There is no cure medicine for multiple system atrophy. However, medicines that deal with specific symptoms can be prescribed. For example, if a person does suffer a blood pressure drop upon standing, medicines can keep blood pressure in the normal range.

DEAR DR. DONOHUE: I read in your column that it is important to wash your hands and rinse them with cold water. Is cold water chosen to close the pores? – J.E.

My answer was given to dispel the theory that hot water is necessary to rid the hands of germs. Hot water is not more effective than tepid water or cold water. The hottest water obtainable from a faucet isn’t hot enough to kill germs, but is hot enough to make you feel pain. You don’t need such hot water for germ removal. Cold or tepid water gets the job done as well.

DEAR DR. DONOHUE: Three years ago, I had my first baby, and during pregnancy my blood sugar rose. I was treated for diabetes. Since I delivered, my sugars have been good. We would like to have more children. Will I get diabetes again? Could it stay with me this time? – K.H.

Diabetes that comes with pregnancy and goes after delivery is gestational diabetes. During pregnancy, the placenta makes many hormones that require an increased production of insulin to control blood sugar. Women who are not able to provide that increase in insulin develop diabetes. Anywhere from 1.4 percent to 14 percent of pregnant women are stricken with gestational diabetes.

You have an increased risk for coming down with gestational diabetes in subsequent pregnancies. However, that doesn’t mean you cannot have more children. Gestational diabetes has health implications for the mother and the baby. During pregnancy, the mother might experience a rise in blood pressure and might begin to lose protein in the urine. Babies born to mothers whose blood sugar isn’t under control are larger than normal, and often a C-section is required to deliver them.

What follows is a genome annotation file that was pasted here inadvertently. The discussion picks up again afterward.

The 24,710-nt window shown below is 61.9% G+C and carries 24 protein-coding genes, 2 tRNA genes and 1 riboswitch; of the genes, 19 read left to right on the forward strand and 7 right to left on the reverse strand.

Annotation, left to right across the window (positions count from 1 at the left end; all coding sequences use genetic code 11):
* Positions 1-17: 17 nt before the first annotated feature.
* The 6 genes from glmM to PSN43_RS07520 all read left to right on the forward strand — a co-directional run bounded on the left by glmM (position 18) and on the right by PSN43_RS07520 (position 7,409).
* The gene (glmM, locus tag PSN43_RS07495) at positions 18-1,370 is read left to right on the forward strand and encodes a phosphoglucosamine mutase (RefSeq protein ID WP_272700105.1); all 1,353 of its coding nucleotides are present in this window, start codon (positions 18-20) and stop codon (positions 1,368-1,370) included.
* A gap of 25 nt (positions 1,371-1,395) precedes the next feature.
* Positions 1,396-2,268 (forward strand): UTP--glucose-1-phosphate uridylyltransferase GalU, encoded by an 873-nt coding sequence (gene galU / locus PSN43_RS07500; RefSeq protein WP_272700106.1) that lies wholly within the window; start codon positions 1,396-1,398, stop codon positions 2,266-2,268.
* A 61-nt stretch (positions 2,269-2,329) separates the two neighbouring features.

You must control your weight, and you must become a hard-core exerciser, now and during pregnancy. Your doctor will keep close tabs on your blood sugar during future pregnancies. If it rises, you’ll go on a diabetic diet, and you might require treatment with insulin.

Women who have had gestational diabetes are under a threat of having permanent diabetes. You should be checked for diabetes yearly, pregnant or not. You have to stay on the slim side.

The diabetes booklet explains this illness and its treatment. Diabetes has reached epidemic proportions. To obtain a copy, write: Dr. Donohue – No. 402, Box 536475, Orlando, FL 32853-6475. Enclose a check or money order (no cash) for $4.75 U.S./$6 Can. with the recipient’s printed name and address. Please allow four weeks for delivery.

Dr. Donohue regrets that he is unable to answer individual letters, but he will incorporate them in his column whenever possible. Readers may write him or request an order form of available health newsletters at P.O. Box 536475, Orlando, FL 32853-6475. Readers may also order health newsletters from